Firstly, as per the comments above, I'm going to assume that it's OK to transpose LATTICEVELOCITIES: static const int32_t LATTICEVELOCITIES[3][PARAMQ] = { { 0, -1, 0, 1, 0, -1, 0, 1, -1, 0, 1, -1, 0, 1, 0, -1, 0, 1, 0 }, { -1, 0, 0, 0, 1, -1,...

I'm guessing the source of your confusion is that the double precision intrinsics (_mm_load_pd et al) each process a vector of two double precision values. lda appears to be the stride. So for example: c1 = _mm_loadu_pd( C+0*lda ); c2 = _mm_loadu_pd( C+1*lda ); loads a 2x2 block of doubles...

To clip double precision values to a range of -1.0 to +1.0 you can use max/min operations. E.g. if you have a buffer, buff, of N double values: const __m128d kMax = _mm_set1_pd(1.0); const __m128d kMin = _mm_set1_pd(-1.0); for (int i = 0; i < N; i += 2) {...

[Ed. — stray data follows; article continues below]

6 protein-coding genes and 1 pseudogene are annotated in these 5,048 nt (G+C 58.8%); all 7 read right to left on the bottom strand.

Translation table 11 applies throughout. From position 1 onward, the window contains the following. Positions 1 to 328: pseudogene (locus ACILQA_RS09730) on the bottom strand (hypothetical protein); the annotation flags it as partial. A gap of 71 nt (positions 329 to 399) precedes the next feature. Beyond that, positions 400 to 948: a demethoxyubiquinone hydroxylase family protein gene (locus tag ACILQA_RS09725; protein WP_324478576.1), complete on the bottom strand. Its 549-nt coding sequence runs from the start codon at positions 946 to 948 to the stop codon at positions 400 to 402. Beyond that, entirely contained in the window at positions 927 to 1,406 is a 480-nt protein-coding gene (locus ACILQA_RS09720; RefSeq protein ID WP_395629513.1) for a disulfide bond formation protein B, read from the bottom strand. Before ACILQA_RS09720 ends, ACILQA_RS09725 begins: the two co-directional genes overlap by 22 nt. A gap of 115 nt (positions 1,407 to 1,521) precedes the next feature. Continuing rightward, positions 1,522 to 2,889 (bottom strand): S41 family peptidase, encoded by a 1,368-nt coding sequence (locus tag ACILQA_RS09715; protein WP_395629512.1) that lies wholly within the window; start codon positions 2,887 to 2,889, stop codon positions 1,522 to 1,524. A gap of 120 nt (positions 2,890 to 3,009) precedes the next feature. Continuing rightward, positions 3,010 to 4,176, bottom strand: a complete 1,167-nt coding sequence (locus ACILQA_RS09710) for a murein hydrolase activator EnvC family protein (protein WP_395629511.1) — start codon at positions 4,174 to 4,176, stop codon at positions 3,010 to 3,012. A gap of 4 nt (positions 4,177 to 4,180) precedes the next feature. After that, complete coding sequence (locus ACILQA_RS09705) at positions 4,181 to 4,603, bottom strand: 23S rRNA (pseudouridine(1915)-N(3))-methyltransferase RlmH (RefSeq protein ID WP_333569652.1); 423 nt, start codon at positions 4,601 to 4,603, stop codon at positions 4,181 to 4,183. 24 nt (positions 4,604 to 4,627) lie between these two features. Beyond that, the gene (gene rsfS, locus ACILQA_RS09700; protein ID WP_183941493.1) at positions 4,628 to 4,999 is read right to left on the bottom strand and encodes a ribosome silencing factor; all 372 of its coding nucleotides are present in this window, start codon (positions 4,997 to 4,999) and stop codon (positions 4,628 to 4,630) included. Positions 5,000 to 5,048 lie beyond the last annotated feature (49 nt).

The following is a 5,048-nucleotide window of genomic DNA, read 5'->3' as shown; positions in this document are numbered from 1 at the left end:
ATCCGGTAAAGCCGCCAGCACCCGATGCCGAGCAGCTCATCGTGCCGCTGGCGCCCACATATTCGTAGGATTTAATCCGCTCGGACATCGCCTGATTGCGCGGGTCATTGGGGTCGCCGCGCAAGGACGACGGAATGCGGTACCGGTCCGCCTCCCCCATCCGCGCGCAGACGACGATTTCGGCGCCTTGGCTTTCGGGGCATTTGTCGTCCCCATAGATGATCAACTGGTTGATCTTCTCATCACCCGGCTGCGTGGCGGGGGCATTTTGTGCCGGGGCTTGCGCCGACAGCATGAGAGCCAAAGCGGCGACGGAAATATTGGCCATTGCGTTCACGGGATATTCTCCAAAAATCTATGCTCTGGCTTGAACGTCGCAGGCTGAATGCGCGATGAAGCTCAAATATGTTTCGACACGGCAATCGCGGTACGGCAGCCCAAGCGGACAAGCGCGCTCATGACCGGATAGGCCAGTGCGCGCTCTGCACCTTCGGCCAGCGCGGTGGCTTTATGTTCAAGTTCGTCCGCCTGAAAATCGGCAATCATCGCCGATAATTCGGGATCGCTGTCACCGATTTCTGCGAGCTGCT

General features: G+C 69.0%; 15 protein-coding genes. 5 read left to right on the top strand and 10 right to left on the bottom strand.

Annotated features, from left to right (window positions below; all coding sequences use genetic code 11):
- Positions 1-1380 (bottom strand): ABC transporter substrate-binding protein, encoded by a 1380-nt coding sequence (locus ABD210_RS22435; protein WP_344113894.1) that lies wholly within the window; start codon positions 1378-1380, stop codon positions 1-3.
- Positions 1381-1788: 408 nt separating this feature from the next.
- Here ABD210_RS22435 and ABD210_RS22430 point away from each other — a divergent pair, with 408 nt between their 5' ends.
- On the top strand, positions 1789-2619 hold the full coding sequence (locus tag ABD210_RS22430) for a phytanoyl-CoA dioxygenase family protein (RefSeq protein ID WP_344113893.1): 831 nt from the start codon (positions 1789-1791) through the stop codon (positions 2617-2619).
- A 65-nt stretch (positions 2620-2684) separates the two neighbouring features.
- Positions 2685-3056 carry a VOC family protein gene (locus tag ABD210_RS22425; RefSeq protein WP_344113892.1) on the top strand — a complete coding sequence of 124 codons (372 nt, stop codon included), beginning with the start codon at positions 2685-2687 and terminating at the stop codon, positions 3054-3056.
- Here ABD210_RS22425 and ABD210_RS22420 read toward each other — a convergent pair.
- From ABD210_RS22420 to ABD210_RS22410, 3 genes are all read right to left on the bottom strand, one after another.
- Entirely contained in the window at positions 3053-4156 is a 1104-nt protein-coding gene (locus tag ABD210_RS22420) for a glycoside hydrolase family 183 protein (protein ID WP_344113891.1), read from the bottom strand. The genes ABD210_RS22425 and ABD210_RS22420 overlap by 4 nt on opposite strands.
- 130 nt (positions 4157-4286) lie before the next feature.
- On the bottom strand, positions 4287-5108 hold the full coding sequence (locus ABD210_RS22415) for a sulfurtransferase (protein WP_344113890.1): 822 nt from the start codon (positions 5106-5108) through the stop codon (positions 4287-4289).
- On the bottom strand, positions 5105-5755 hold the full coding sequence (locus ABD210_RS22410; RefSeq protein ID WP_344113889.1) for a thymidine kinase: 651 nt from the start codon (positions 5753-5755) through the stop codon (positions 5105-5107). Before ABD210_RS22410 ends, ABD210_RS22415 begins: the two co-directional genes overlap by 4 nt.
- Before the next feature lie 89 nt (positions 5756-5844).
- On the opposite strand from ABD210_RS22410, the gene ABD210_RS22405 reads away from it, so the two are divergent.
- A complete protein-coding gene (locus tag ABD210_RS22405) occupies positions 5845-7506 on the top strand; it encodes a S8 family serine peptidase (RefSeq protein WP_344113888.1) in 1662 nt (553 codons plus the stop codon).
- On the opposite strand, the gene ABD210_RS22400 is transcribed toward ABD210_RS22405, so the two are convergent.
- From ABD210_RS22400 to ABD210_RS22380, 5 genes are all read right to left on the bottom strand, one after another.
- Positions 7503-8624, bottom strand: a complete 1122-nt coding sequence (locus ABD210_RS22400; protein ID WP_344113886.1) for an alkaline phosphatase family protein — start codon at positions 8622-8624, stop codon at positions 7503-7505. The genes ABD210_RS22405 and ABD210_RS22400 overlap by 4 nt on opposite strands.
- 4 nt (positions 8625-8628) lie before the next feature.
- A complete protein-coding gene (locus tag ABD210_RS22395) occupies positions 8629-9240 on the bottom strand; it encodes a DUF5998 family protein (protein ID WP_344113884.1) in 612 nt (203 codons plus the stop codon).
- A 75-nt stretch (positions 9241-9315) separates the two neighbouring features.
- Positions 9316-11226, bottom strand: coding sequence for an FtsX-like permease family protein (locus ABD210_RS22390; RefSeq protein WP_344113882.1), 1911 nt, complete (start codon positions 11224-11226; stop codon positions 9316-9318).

In your code very basic floating point maths is involved. And I bet if you turn optimizations on (even -O1) it gets optimized out because those values are constant expressions and so calculable at compile-time. SSE is used (movss, mulss) because it's the threshold of floating point calculus, if we...

I think you just have a trivial bug - your function should be: int check2(__m256i vector1, __m256i vector2) { __m256i vcmp = _mm256_cmpgt_epi16(vector1, vector2); int cmp = _mm256_movemask_epi8(vcmp); return cmp != 0; } The problem is that _mm256_movemask_epi8 returns 32 bit flags as a signed int, and you were testing...

I'm not sure I completely understand what you're trying to do, but if you want to convert e.g. 16 doubles to 16 chars per iteration using AVX/SSE then here is some code that works: #include <iostream> #include <immintrin.h> __m128i proc(const __m256d in0, const __m256d in1, const __m256d in2, const __m256d...